Gerard Manley Hopkins lived from 1844 to 1889 and in 1858 he officially became a member of the Jesuit Order. The decision may have turned out well for him, but the world lost an unknowable surplus of great poetry as Hopkins made the fateful decision to burn not just his bridges behind him, but the overwhelming bulk of verse he’d composed to that time. The world has come to appreciate the impulsive Jesuit only as a result of the small body of work he kept out of the fire and poems delivered to a trusted friend named Robert Bridges. Not one single stanza, rhyme or line of verse composed by Manley was ever published while he lived.
Almost every existing poem that escaped Hanley’s obliteration is based on a precision of structure based on the accent punctuated by variations from one to four syllable in the foot. This pattern served Hopkins’ propensity for internal rhyme and alliteration which Hanley chose as his mode of expression because he of the resemblance to normal speech patterns he saw within it. The hallmark of a Hopkins poems is therefore a rhythm that seeks to replicate natural manifestation of spoken language.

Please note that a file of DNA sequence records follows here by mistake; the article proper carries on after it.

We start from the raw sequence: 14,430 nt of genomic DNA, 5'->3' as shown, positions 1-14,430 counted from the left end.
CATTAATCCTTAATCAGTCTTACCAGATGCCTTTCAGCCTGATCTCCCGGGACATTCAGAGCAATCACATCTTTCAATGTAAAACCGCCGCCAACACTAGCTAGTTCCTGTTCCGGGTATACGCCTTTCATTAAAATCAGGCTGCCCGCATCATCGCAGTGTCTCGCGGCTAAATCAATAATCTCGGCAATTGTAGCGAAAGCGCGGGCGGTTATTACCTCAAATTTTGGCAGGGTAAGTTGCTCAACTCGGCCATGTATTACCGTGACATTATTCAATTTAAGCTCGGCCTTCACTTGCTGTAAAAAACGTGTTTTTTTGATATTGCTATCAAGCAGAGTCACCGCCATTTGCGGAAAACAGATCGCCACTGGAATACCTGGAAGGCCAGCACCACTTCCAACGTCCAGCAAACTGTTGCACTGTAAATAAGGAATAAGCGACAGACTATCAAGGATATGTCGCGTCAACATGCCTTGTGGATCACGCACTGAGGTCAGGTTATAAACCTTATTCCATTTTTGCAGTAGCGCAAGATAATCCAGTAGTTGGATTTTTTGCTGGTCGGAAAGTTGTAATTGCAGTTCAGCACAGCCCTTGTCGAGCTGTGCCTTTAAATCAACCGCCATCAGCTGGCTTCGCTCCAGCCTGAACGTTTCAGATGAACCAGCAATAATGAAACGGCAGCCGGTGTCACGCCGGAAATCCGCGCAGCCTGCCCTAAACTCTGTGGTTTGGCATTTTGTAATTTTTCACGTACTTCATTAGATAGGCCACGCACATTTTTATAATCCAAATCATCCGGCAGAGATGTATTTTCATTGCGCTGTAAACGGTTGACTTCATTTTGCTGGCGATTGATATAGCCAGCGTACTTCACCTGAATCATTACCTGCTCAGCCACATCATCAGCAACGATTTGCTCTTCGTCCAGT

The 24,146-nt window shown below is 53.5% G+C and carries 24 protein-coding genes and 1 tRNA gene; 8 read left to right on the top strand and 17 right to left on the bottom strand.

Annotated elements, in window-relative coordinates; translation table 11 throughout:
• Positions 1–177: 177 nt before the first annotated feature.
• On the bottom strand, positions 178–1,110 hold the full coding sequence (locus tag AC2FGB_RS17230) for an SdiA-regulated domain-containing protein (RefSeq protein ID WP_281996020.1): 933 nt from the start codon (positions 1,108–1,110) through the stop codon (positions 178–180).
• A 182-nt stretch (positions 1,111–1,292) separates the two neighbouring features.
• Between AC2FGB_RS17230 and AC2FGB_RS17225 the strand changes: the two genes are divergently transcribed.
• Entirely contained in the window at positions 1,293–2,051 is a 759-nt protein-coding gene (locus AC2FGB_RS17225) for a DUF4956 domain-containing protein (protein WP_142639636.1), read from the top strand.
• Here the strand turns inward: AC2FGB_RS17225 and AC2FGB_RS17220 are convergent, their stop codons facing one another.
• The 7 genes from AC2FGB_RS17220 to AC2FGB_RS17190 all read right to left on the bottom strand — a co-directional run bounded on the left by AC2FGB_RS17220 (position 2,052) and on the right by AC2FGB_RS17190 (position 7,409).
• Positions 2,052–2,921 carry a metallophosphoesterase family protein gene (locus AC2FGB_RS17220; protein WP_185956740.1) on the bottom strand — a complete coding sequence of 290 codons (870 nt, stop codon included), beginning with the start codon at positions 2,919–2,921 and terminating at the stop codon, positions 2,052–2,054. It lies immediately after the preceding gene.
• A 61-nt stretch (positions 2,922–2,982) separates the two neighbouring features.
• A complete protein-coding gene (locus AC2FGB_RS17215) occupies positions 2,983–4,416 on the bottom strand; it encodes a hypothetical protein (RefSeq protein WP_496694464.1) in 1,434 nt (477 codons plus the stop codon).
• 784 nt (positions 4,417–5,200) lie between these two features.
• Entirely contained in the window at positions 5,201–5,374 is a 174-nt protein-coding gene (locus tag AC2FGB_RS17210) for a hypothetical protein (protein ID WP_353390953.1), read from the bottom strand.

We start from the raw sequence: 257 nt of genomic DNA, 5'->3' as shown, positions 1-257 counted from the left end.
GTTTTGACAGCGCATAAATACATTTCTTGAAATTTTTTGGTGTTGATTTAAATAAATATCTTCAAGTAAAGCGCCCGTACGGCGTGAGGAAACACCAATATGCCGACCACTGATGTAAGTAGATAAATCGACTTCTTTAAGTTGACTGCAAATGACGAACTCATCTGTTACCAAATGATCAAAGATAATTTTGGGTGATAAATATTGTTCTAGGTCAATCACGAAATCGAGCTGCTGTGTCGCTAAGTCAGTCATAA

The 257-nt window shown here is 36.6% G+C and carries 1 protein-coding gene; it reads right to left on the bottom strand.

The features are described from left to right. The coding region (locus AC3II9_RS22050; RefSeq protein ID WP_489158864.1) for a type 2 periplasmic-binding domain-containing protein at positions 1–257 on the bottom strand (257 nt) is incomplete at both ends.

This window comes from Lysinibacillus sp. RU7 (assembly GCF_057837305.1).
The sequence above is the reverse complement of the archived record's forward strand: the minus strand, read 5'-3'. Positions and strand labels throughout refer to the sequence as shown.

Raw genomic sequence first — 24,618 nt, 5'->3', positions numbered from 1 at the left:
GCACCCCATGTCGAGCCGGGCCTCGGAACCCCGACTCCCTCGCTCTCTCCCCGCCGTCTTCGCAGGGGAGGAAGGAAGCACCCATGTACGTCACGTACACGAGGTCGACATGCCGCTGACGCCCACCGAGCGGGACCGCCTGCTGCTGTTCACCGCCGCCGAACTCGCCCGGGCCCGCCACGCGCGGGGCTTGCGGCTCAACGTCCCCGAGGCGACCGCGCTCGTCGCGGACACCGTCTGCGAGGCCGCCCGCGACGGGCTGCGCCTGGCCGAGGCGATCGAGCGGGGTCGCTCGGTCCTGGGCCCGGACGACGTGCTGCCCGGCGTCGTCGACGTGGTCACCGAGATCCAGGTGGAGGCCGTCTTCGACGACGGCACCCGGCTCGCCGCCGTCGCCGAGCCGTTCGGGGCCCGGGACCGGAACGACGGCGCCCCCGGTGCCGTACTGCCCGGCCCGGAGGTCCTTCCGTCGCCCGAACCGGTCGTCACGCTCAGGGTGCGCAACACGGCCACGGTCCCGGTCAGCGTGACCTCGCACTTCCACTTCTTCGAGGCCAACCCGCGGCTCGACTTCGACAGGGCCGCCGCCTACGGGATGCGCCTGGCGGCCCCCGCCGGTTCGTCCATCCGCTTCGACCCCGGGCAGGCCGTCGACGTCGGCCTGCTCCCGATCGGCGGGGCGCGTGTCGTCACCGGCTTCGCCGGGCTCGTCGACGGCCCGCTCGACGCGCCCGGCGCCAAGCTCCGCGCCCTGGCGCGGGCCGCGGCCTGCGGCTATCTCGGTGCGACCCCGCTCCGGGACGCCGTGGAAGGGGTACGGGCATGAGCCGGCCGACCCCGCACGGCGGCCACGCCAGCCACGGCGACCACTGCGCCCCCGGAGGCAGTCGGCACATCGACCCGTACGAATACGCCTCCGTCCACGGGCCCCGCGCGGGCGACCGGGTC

Ironically—or perhaps paradoxically—while Hopkins was committed to a form that sounded like the rhythm of speech, he seemed almost to go out of his way to introduce content that was anything but commonplace. In particular, many of the poems engage a sophisticated syntax made all the less applicable to everyday discourse through the regular introduction of coined words and phrases and metaphors that build upon metaphors. The result for the first time reader of Hopkins is almost always a sense of alienation at the melodramatic language that eventually gives way to intricately intertwining lyrical sound of those words that are overwhelmingly Germanic in derivation.